Uzbekistan outclassed Singapore 7-3 tonight in a World Cup Asia Group 4 encounter at the National Stadium in a gamewhich exposed some painful truths about Singapore’s standing in the world game. See the Reuters report here.
In the groggy aftermath of Singapore’s 3-7 drubbing by Uzbekistan tonight, in the crowded confines of the National Stadium’s air-conditioned Silver Room, in front of the horde of media men waiting in anticipation for his views, Singapore coach Raddy Avramovic’s admission at the post-match press conference was frank, brutal and damming:
Yes, the Lions V2.0 may be the three-time Asean champion, the king of South-east Asian football. However, when it comes to competing on the world stage, we still have a long, long way to go.
In fact, given the current talent at hand, we are still not good to compete against the top teams from Asia, let alone the world.
“We will need improvement in all areas if we want to play against the top teams in Asia,” said the Serb-Montenegrin grimly.
“We have something now but it is not enough. And I don’t see us having it for quite a while. In fact, some of our players are really not international level players.”
And so there you have it, ladies and gentlemen, the painful truth in six words: we are not good enough – yet.
And what a time to learn it – at a crucial Asian Zone Group 4 World Cup qualifier on home soil, a game which the Lions needed badly to win or at least come away with a point to keep their hopes alive of advancing into the final qualifying stages.
Sure, everyone knew it wasn’t going to be easy – after all, the Uzbeks are 69 places above Singapore in the FIFA rankings. Some predicted a 0-2 loss. Yet there were others who felt that Singapore could pull off a hard-fought draw or even eke out a 1-0 win.
We felt like this because we bought into the hype about the Lions – that surely this team must have some quality about it if it can win the Asean Championship twice in the last four years, lose just 0-2 to Saudi Arabia and beat Lebannon 2-0.
And so we never saw it coming. Which was why we were left completely stunned when the truth finally reared its head and blindsided us with a sucker punch.
So painful was the truth that one can’t even say that last night’s game was an emotional roller-coaster ride for us. To describe it thus would mean that the game had its fair share of highs and lows for us.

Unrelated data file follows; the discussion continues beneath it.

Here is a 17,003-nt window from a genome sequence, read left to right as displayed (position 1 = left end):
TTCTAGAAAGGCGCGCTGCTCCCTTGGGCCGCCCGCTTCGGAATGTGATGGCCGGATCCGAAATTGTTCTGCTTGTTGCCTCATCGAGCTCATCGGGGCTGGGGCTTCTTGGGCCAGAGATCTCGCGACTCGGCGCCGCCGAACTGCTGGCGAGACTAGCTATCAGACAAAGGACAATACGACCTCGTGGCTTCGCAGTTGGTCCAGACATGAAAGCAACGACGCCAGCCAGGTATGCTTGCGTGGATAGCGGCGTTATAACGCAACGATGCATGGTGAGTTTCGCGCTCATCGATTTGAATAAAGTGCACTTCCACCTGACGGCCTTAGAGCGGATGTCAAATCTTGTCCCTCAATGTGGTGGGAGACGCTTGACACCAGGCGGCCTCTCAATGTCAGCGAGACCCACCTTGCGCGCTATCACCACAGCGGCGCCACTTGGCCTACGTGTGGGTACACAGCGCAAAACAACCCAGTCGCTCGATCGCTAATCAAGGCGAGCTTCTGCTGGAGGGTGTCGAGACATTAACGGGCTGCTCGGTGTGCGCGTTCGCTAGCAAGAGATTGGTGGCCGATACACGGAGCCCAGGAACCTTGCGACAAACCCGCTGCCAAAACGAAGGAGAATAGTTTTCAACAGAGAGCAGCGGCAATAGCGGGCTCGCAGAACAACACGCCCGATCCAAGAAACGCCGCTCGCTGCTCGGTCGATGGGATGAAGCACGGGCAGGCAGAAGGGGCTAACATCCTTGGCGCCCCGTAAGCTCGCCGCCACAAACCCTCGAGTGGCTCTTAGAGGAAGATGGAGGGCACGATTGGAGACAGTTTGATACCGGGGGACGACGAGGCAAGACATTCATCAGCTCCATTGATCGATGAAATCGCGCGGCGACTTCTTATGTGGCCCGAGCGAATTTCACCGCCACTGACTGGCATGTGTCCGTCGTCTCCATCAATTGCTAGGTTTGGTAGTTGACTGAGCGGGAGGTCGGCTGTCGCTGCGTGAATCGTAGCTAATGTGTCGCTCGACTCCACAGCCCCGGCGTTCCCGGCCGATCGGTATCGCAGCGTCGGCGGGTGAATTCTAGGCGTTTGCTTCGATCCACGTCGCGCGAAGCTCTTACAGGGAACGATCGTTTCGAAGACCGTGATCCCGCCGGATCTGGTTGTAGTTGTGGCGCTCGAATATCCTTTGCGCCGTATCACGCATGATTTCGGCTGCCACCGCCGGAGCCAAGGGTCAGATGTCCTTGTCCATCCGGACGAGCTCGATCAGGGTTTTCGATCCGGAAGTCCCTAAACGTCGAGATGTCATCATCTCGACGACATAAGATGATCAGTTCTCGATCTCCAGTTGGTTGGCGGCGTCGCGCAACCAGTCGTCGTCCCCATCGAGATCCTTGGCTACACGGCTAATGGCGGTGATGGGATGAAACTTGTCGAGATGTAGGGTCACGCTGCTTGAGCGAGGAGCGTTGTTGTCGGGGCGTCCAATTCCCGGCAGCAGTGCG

It didn’t. After the euphoria of watching Singapore score twice in 31 minutes to tie the match at 2-2, it just plunged into the never-ending depths of despair as the Uzbeks recovered from the two-goal setback to viciously pound the Lions into their eventual 3-7 submission.
We watched with dropped jaws, with hands clutching our cheeks, with disbelieving and shocked “Nos” and frustrated “Arrgghs” emanating from our throats as our defenders were completely outplayed, out-dribbled and overwhelmed by the Uzbeks.
For me, one of the saddest things about tonight’s game is the fact that we still lost like this despite coming into the game knowing how the Uzbeks play and having spent the last week preparing for this particular style of play.
“We were prepared for them,” said Avramovic, “We knew that their attacks would come from deep.
“Yet, we still couldn’t cope. We gave them too much room and we didn’t press them back. Also, they were bigger than us and we didn’t have the height to compete.”
In other words, regardless of having done their homework, we still got hammered.
The other sad thing is that tonight’s defensive horror show has practically overwhelmed all the other positives that we should be picking up from tonight’s game:
– the fact that we actually scored three goals against Uzbekistan which can only augur well for our strikeforce (hey, even four-time World Cup qualifiers Saudi Arabia couldn’t score one against them)
– the fact that our Lions can play a decently attractive game of possession and passing football.
As Football Association of Singapore deputy secretary general P. Sivakumar said: “When was the last time you saw Singapore saw three goals against top-level competition?”
I know. But I still can’t help wishing that we had scored a fourth and not conceded a seventh. Then I wouldn’t feel such a ache in my heart about tonight’s result.
Perhaps too the Lions. Instead, traumatised and battered, they find themselves having only five days to pick up the pieces before they play Uzbekistan in the return leg in Tashkent (they fly off tomorrow morning).
In the light of tonight’s result, that game is now truly a scary thought.
Yours in sport
Singapore Sports Fan